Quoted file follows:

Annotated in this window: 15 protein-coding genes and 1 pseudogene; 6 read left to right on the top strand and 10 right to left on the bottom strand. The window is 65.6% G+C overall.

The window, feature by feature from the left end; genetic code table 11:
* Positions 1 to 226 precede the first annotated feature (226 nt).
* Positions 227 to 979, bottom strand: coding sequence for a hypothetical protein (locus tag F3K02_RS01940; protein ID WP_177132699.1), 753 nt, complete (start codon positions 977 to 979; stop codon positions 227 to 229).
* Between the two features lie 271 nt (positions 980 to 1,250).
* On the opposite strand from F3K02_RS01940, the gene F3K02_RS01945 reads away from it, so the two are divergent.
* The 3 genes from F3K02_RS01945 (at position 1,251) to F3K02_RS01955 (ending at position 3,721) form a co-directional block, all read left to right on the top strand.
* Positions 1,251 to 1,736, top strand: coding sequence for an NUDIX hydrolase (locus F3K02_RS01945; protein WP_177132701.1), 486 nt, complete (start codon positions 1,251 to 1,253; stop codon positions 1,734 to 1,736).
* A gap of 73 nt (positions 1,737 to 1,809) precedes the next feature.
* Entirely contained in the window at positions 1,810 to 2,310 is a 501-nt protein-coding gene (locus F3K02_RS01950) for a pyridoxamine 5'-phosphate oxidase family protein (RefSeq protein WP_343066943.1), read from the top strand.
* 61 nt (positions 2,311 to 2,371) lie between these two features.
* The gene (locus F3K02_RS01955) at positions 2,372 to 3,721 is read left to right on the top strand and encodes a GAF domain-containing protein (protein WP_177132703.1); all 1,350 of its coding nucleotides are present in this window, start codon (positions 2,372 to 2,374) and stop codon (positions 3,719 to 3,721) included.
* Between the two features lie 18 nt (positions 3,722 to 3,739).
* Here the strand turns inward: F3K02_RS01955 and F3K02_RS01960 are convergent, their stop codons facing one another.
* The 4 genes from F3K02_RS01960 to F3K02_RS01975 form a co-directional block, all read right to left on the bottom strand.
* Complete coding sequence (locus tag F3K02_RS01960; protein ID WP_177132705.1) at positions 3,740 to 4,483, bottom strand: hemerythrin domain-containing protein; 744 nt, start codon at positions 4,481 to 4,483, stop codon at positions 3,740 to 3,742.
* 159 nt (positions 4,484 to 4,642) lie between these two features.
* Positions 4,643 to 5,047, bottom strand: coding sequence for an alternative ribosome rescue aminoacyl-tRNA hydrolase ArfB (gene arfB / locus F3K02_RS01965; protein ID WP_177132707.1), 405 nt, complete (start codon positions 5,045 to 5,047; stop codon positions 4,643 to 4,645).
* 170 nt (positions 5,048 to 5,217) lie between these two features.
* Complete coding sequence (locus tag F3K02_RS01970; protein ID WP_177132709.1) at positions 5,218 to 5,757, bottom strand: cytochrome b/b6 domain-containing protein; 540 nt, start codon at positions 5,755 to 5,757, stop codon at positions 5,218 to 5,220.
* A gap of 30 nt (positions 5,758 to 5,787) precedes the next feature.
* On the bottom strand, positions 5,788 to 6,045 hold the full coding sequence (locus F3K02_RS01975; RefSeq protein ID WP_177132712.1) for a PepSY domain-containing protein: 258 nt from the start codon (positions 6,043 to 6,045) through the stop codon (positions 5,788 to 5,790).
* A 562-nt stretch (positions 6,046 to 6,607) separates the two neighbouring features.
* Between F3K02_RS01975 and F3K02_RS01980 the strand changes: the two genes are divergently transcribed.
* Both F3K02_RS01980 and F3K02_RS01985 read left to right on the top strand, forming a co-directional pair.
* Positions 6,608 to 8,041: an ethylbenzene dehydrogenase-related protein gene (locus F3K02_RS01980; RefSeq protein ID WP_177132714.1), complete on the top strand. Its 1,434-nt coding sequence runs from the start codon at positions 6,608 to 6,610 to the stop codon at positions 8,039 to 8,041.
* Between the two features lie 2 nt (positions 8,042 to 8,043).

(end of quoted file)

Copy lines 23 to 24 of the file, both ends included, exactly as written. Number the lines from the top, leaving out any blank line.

* A 562-nt stretch (positions 6,046 to 6,607) separates the two neighbouring features.
* Between F3K02_RS01975 and F3K02_RS01980 the strand changes: the two genes are divergently transcribed.